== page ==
ANKARA, Turkey (AP) — Turkey's most senior judge has delivered a sharp rebuke to Prime Minister Recep Tayyip Erdogan for criticizing his court's decisions, including one that lifted a ban on Twitter on the grounds that it violated freedoms.
Erdogan reluctantly complied with the high court ruling to unblock Twitter earlier this month. Erdogan said, however, that he did not respect the ruling and described it as being against national interests.
On Friday, Constitutional Court Chief Justice Hasim Kilic slammed what he said was "disproportionate" and "shallow criticism" of the court's ruling. Speaking at a ceremony marking the court's 52nd anniversary, Kilic stressed the independence of Turkey's courts, saying they did not take "orders and instructions."
Erdogan's government shut down access to Twitter and YouTube in March after they became conduits for leaked recordings suggesting widespread corruption. In the wake of the scandal, Erdogan also shuffled thousands of police officers and tightened government controls over the judiciary, leading to accusations of a cover-up and increased concerns that he is moving toward more authoritarian rule.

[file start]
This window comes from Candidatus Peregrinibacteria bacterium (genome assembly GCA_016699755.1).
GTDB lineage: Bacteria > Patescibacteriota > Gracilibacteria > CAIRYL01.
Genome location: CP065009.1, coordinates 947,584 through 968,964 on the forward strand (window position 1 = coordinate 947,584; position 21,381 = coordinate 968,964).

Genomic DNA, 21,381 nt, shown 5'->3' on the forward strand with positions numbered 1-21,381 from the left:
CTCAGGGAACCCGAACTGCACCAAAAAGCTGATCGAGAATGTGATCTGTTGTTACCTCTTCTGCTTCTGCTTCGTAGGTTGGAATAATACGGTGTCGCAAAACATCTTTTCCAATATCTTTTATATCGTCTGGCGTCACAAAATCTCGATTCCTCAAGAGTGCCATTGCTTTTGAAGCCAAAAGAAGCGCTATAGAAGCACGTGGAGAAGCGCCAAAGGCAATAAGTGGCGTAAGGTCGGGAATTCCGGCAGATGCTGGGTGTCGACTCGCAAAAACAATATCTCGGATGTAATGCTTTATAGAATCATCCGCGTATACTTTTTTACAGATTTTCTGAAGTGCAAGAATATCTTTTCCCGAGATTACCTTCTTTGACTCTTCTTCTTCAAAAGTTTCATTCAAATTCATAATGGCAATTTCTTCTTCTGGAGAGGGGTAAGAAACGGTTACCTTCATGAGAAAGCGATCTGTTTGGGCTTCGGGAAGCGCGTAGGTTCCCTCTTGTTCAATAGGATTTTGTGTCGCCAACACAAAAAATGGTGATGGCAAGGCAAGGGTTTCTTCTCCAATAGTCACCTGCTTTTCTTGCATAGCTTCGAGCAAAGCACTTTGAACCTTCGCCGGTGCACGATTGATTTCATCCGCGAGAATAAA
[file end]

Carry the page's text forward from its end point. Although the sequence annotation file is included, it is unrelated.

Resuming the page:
The Constitutional Court overturned the Twitter ban and annulled a law that increased the government's authority over the judiciary. YouTube, however, remains blocked.
Kilic delivered his speech to an audience that included Erdogan. The prime minister and other officials didn't applaud the speech and news reports said Erdogan left the ceremony without attending the reception.
Hours later, Justice Minister Bekir Bozdag came to Erdogan's defense, saying Constitutional Court rulings aren't beyond reproach and accused the top judge of acting as an "opposition party."
"To make political statements, to enter political polemics is not among his duties," Bozdag said.